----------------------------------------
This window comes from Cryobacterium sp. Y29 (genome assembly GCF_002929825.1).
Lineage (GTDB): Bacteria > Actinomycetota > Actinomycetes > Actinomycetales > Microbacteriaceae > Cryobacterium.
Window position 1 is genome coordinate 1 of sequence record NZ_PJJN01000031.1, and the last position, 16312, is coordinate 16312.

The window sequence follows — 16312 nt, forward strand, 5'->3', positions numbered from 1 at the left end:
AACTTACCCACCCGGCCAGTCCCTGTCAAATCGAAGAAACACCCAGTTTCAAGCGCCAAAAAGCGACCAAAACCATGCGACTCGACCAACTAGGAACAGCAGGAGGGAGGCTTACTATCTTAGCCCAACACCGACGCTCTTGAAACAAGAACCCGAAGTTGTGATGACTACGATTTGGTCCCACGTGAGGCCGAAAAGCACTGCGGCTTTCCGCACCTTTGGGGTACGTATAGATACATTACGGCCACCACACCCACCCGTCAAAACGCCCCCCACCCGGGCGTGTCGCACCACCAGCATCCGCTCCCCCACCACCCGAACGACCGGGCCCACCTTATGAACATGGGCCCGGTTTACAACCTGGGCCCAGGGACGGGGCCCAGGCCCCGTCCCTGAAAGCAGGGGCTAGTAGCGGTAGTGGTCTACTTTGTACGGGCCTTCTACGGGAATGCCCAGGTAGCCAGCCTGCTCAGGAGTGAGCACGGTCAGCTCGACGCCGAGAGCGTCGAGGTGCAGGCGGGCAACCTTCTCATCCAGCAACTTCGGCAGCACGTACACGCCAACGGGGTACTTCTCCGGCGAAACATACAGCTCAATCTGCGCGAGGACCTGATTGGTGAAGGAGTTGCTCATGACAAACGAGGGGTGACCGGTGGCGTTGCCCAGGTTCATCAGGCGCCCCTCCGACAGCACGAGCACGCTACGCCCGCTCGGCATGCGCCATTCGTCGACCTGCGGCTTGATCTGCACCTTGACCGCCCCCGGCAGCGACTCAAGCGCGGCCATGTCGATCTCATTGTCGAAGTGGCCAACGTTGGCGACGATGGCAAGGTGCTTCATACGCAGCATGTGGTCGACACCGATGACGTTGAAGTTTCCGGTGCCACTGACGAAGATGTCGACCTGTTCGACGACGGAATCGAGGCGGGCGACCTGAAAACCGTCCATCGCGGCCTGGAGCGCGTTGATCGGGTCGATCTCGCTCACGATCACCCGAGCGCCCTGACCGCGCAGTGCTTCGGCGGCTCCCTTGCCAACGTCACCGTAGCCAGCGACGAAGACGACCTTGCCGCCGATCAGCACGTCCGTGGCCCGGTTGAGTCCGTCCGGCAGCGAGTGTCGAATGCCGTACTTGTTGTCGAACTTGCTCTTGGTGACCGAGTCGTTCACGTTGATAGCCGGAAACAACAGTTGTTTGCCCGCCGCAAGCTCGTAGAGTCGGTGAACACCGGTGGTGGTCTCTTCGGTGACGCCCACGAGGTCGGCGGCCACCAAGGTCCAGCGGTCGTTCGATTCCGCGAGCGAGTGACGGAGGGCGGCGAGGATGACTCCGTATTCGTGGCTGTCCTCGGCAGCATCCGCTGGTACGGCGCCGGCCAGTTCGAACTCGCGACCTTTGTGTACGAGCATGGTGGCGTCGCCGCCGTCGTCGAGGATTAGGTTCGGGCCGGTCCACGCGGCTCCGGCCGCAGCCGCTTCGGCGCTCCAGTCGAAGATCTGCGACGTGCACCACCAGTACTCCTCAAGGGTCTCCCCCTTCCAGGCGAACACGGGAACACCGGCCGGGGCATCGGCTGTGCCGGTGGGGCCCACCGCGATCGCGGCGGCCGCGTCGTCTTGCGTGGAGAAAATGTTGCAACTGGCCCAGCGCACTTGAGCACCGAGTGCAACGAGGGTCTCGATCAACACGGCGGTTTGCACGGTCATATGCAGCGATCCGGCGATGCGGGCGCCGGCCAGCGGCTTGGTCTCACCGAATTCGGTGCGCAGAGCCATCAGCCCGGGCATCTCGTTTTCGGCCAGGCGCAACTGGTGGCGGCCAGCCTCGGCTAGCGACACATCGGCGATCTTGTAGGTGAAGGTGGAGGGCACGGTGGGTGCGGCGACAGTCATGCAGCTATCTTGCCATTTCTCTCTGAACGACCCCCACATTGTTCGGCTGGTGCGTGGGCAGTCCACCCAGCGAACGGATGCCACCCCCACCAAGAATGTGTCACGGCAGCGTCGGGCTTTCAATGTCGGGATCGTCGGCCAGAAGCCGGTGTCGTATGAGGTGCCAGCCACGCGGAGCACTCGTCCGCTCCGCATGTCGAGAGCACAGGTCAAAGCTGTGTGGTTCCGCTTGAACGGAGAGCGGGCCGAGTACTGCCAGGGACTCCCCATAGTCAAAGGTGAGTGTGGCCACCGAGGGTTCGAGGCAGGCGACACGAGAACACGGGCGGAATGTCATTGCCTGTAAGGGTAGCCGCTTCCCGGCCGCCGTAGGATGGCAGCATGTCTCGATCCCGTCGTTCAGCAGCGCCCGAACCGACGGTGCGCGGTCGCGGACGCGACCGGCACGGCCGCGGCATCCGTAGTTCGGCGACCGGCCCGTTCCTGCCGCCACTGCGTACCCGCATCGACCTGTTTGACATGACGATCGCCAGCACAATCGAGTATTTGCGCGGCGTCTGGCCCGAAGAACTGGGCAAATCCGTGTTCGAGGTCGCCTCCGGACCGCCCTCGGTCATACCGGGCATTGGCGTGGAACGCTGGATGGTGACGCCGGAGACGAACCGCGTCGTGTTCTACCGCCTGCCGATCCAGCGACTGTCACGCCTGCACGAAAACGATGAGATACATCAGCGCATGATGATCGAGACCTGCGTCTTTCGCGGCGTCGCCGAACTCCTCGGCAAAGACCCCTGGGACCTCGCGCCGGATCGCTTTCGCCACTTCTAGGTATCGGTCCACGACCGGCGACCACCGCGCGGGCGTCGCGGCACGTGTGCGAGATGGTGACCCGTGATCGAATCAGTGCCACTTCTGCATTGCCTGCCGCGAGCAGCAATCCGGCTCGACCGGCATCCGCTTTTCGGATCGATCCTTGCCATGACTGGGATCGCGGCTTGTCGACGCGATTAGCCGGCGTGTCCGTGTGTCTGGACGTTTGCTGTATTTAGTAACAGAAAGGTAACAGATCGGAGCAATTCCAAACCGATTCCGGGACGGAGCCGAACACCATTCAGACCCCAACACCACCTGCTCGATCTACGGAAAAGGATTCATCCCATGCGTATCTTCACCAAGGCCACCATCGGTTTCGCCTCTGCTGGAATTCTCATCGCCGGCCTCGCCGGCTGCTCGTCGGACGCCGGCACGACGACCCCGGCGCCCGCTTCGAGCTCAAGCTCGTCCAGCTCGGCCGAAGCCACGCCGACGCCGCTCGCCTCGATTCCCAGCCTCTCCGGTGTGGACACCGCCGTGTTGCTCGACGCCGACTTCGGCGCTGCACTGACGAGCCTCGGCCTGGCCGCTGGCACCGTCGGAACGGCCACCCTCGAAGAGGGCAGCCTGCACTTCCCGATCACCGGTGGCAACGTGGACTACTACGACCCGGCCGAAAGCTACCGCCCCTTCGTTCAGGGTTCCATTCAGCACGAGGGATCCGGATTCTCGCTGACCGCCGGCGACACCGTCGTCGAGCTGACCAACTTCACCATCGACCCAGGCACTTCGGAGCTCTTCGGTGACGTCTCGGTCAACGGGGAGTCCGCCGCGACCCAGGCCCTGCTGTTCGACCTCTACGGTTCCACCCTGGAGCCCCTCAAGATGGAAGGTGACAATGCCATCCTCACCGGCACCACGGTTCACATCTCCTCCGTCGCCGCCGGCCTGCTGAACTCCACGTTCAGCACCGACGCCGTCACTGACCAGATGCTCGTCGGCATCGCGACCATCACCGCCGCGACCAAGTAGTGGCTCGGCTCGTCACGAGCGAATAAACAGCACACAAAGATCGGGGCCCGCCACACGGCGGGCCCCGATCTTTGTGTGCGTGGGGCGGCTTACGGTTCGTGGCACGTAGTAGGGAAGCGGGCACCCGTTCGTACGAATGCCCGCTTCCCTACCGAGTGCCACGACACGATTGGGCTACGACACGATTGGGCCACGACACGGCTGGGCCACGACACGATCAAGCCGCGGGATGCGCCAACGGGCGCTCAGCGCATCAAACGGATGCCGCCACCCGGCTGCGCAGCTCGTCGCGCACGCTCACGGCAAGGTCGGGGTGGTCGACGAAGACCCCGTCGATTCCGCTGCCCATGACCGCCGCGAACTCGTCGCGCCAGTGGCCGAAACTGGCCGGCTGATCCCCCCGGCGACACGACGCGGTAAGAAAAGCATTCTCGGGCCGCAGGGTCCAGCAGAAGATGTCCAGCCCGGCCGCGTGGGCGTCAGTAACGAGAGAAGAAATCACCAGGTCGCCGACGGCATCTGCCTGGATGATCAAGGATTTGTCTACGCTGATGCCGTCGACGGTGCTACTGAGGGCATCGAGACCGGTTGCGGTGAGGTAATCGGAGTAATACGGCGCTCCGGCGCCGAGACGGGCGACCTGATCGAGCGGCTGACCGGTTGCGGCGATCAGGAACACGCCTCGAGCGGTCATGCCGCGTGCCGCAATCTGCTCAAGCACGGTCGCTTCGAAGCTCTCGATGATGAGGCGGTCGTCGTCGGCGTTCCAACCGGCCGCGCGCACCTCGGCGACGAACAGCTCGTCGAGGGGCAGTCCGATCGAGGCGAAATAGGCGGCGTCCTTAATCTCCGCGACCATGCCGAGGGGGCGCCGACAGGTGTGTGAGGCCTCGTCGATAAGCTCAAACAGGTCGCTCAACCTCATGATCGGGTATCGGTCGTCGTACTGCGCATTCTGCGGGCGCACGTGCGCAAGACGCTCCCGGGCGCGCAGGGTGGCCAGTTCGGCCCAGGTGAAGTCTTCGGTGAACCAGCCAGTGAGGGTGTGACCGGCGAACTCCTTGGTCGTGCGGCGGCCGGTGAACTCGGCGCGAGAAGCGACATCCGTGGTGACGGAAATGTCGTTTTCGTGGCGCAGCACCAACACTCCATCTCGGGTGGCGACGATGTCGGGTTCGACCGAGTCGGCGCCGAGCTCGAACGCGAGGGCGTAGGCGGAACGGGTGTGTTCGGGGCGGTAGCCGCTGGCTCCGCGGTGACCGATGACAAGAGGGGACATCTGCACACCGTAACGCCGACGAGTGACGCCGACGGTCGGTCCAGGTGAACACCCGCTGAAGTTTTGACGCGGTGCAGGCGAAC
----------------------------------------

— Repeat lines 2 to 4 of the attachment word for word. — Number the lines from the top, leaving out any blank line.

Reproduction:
Lineage (GTDB): Bacteria > Actinomycetota > Actinomycetes > Actinomycetales > Microbacteriaceae > Cryobacterium.
Window position 1 is genome coordinate 1 of sequence record NZ_PJJN01000031.1, and the last position, 16312, is coordinate 16312.

The window sequence follows — 16312 nt, forward strand, 5'->3', positions numbered from 1 at the left end: